Remains of Sataf village
|Date of depopulation||July 13–14, 1948|
|Cause(s) of depopulation||Military assault by Yishuv forces|
Sataf (Arabic: صطاف, Hebrew: סטף) was a Palestinian Arab village in the Jerusalem Subdistrict depopulated during the 1948 Arab–Israeli War. It is located 10 km west of Jerusalem, with Sorek riverbed ("Wadi al-Sarar") bordering the east.
Two springs, "Ein Sataf" and "Ein Bikura" flow from the site into the riverbed, below.
In 1945, the village had a total population of 540. A monastery is located south of Wadi al-Sarar called Habis Monastery, also known as "St. John in the Desert".
A short time after the 1948 War, a small group of Jewish immigrants from North Africa settled for a few months in the village area. In the 1980s the Jewish National Fund began the restoration of ancient agricultural terraces, and the area around the springs has been turned into an Israeli tourist site. A forest around the site was also planted by the Jewish National Fund.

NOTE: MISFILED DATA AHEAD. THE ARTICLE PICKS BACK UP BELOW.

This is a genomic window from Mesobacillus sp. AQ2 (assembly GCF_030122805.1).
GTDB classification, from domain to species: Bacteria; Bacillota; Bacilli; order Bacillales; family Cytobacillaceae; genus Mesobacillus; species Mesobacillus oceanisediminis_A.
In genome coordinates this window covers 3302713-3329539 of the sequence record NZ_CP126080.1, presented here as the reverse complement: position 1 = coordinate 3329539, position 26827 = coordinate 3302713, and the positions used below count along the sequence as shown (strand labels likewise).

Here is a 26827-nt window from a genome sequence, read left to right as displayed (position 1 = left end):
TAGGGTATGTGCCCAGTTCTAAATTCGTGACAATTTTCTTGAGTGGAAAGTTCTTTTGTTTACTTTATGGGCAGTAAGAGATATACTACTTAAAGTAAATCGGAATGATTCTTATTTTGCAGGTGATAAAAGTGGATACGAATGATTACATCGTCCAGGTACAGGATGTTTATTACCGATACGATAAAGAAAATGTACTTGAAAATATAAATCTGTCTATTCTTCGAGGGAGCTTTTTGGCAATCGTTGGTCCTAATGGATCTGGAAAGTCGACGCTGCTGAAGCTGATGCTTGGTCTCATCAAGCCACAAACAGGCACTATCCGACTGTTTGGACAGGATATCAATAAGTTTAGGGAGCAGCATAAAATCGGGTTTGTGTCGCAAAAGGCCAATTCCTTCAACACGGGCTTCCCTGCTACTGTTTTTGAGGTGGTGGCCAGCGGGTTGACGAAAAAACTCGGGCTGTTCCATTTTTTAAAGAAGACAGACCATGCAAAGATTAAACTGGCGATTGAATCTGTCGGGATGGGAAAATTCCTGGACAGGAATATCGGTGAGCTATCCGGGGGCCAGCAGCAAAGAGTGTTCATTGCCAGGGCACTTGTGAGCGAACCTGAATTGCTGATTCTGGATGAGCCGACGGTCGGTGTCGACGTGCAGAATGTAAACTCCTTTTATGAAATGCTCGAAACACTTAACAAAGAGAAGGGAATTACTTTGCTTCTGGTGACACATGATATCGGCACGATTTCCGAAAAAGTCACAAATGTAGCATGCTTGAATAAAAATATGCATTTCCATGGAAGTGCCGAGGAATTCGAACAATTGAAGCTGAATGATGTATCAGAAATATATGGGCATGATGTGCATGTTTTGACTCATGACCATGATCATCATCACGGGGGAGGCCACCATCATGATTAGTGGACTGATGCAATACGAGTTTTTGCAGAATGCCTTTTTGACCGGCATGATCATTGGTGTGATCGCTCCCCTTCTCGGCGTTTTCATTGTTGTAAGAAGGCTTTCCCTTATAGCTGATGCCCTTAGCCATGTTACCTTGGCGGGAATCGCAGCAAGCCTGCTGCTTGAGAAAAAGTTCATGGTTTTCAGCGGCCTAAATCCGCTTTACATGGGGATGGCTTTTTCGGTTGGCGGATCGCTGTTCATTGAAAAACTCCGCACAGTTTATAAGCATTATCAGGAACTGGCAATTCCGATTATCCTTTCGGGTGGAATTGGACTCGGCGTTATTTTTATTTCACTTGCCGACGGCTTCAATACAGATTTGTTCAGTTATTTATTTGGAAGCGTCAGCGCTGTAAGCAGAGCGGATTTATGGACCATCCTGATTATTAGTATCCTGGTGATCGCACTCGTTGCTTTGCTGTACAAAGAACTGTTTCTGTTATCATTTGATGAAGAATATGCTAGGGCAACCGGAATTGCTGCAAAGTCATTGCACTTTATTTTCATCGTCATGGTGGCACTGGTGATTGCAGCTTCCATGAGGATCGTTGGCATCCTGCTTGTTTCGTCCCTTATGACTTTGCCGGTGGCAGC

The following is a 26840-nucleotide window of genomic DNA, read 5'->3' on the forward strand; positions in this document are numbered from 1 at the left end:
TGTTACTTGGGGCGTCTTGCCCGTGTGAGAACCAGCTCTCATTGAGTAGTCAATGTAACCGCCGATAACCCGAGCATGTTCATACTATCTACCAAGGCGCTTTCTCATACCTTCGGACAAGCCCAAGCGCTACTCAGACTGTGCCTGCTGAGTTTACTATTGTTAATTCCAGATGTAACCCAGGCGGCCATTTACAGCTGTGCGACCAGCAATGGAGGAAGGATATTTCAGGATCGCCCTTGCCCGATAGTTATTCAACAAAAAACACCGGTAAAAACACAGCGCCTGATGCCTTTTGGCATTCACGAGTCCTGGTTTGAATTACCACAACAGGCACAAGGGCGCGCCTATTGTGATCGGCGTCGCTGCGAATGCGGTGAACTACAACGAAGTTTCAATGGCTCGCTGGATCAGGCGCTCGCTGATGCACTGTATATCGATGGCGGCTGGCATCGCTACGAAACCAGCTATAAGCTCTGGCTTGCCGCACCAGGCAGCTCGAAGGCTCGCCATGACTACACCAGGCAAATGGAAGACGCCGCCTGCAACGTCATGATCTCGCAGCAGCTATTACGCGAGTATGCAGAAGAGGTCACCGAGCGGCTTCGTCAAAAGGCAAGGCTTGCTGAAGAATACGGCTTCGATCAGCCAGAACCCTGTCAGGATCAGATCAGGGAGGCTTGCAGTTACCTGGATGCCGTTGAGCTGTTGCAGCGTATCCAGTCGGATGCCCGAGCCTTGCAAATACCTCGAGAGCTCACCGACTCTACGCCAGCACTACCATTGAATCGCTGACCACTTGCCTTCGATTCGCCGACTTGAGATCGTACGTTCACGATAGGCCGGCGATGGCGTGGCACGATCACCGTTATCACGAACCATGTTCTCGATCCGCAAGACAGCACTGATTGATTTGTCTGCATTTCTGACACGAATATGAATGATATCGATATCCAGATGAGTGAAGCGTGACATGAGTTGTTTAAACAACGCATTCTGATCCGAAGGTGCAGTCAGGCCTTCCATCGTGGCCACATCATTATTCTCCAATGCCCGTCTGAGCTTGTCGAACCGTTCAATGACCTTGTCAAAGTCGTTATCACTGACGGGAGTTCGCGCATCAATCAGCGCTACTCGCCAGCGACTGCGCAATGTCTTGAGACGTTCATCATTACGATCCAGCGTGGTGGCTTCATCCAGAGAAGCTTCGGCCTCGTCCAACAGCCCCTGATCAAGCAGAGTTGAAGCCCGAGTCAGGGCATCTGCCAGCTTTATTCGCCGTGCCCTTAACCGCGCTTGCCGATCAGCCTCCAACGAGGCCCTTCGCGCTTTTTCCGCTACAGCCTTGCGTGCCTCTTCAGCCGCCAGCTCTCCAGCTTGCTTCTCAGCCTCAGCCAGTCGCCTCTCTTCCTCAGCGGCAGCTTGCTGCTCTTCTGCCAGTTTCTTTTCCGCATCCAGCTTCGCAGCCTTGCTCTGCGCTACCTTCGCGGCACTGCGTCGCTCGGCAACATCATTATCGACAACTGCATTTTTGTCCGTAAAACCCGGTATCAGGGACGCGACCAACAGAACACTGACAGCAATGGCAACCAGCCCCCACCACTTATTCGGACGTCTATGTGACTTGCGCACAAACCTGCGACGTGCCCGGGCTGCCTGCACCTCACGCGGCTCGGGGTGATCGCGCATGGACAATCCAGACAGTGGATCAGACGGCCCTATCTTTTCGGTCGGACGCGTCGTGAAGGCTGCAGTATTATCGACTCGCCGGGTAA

|Wikimedia Commons has media related to Sataf.|
- Hadawi, Sami (1970), Village Statistics of 1945: A Classification of Land and Area ownership in Palestine, Palestine Liberation Organization Research Center
- Khalidi, Walid (1992), All That Remains: The Palestinian Villages Occupied and Depopulated by Israel in 1948, Washington D.C.: Institute for Palestine Studies, ISBN 0-88728-224-5
- Morris, Benny (2004), The Birth of the Palestinian Refugee Problem Revisited, Cambridge University Press, ISBN 978-0-521-00967-6
- Welcome To Sataf in Palestineremembered.com
- Ancient Agriculture: Sataf - A Reconstruction in Gemsinisrael.com